Sphingini

Belongs within: Sphingidae. The Sphingini are a group of hawk moths with a well-developed proboscis but without sensory hairs on the labial palp. The larva is usually patterned with oblique stripes and usually bears a horn. Species of the genus Sphinx differ from other hawk moths in the presence of spines on the fore tibia… Continue reading Sphingini

Sphingidae

Belongs within: Bombycoidea.Contains: Sphingini, Acherontiini, Smerinthini, Ambulycini, Hemaris, Macroglossini. The Sphingidae, hawkmoths, are fast-flying moths that often have a long proboscis used for taking nectar from flowers whilst hovering. This proboscis may be several times the length of the remainder of the moth, allowing it to maintain a safe distance from potential predators while feeding.… Continue reading Sphingidae

Antheraea

Belongs within: Saturnioidea. Antheraea is a genus of large moths found mostly in Asia, with some species present in Europe and North America. Some species are important sources of silk. The Australian species A. eucalypti and A. helena both feed as larvae on Eucalyptus leaves (Common 1970). Characters (from Seitz 1913): Palpi and frons with… Continue reading Antheraea

Hyles

Belongs within: Macroglossini. Hyles is a cosmopolitan genus of hawkmoths with fore wings typically marked by a pale median stripe. The spurge hawkmoth H. euphorbiae is a native of the southwestern Palaearctic that has been introduced to North America to control Euphorbia species (Pittaway 1993). Characters (from Pittaway 1993): Imago with fore wing entire with apex pointed. Fore wing… Continue reading Hyles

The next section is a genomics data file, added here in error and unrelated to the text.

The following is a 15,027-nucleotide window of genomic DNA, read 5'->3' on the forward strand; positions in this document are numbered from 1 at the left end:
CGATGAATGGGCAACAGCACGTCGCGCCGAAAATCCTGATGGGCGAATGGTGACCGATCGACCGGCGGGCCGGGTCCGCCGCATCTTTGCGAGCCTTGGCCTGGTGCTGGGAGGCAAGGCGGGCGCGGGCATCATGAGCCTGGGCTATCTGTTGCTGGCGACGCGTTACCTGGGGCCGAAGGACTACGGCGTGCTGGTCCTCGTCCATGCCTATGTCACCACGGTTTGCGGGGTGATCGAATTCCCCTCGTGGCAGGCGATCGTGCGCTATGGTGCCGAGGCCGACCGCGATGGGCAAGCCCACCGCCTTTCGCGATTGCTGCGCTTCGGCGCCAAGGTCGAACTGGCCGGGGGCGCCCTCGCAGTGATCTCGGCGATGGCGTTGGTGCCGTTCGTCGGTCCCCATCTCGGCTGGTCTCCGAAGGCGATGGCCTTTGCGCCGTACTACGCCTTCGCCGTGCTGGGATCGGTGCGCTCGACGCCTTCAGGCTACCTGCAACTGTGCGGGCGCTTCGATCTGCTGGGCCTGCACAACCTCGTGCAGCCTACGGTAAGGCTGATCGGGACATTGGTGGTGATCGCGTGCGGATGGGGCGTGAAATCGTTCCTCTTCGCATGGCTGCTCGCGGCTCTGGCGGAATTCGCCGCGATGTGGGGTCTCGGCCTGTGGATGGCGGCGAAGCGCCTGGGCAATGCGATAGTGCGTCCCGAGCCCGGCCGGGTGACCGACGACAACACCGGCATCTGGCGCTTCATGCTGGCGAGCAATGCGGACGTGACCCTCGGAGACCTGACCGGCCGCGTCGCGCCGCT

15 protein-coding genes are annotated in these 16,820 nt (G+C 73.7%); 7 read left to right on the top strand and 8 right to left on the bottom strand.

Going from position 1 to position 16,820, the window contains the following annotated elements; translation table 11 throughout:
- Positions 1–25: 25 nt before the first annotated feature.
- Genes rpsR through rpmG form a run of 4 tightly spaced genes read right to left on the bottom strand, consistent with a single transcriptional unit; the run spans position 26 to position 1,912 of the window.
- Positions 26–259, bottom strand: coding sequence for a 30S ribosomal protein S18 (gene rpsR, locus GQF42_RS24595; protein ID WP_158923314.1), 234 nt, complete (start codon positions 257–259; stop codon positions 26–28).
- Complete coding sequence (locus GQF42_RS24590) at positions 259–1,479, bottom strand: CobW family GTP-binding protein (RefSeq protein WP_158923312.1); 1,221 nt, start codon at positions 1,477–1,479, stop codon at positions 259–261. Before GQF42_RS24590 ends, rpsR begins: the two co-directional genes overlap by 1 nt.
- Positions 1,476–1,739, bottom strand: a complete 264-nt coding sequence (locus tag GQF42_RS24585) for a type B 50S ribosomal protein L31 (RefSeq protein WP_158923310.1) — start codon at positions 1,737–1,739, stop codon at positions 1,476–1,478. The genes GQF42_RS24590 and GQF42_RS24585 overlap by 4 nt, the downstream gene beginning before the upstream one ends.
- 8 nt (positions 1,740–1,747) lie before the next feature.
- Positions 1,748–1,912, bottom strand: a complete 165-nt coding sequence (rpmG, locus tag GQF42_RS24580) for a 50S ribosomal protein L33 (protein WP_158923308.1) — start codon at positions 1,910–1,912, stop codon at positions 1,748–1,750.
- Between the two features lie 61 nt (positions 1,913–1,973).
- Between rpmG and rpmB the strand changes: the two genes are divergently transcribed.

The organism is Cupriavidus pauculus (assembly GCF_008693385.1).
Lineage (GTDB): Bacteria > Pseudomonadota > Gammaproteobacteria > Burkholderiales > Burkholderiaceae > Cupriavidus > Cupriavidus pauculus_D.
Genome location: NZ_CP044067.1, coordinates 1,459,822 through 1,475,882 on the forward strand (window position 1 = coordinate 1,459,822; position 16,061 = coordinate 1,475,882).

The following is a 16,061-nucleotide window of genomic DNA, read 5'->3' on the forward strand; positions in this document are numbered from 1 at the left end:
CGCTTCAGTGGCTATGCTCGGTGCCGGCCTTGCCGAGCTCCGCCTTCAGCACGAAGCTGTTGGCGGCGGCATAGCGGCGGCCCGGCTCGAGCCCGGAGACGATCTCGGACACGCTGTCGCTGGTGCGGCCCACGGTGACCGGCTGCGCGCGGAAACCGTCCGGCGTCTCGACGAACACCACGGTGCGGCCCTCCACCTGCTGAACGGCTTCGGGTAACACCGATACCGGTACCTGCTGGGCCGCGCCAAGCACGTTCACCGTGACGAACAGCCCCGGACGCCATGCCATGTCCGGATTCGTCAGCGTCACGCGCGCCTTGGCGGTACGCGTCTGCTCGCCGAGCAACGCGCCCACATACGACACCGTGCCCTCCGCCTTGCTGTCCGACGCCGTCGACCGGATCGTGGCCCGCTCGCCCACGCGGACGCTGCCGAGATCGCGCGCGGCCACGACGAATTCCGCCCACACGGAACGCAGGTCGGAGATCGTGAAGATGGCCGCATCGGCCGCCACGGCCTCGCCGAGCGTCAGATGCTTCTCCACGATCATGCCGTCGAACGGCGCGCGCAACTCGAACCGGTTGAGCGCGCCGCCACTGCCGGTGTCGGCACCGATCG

Bombycoidea

Belongs within: Macroheterocera.Contains: Anthelinae, Sphingidae, Saturnioidea, Bombyx, Apatelodidae, Janinae, Striphnopteryginae, Eupterote. The Bombycoidea are a diverse group of moths with broad wings and often strongly pectinate antennae. The frenulum is typically reduced or absent with the humeral area of the hind wing wing being expanded (Richards & Davies 1977). Many bombycoids do not feed as… Continue reading Bombycoidea

Eupterote

Belongs within: Bombycoidea. Eupterote is a genus of moths found in southern and south-east Asia. Characters (from Nässig & Schulze 2007): Male genitalia with uncus broad and strongly developed, uniformly sclerotised, firmly fixed with tegumen, ending distally in a pair of strong hook-like prongs that are dorsally widely separated; valves short, narrow, strongly fused with… Continue reading Eupterote

Saturnioidea

Belongs within: Bombycoidea.Contains: Syssphinginae, Antheraea, Saturniinae. The Saturnioidea are a group of often very large moths, with hairy bodies and often prominent eye-spots on the wings. The proboscis is usually absent in adults which are short-lived and do not feed. Some larger species have distinctive tailed hindwings; such species have previously been associated in the… Continue reading Saturnioidea

Saturniinae

Belongs within: Saturnioidea. The Saturniinae are a group of large moths bearing characteristic eye spots on the upper surface of the wings. Members of the genus Actias, moon moths, have long tails on the hind wings. Saturniines include some of the largest of all living moths with the Atlas moth Attacus atlas of southern Asia… Continue reading Saturniinae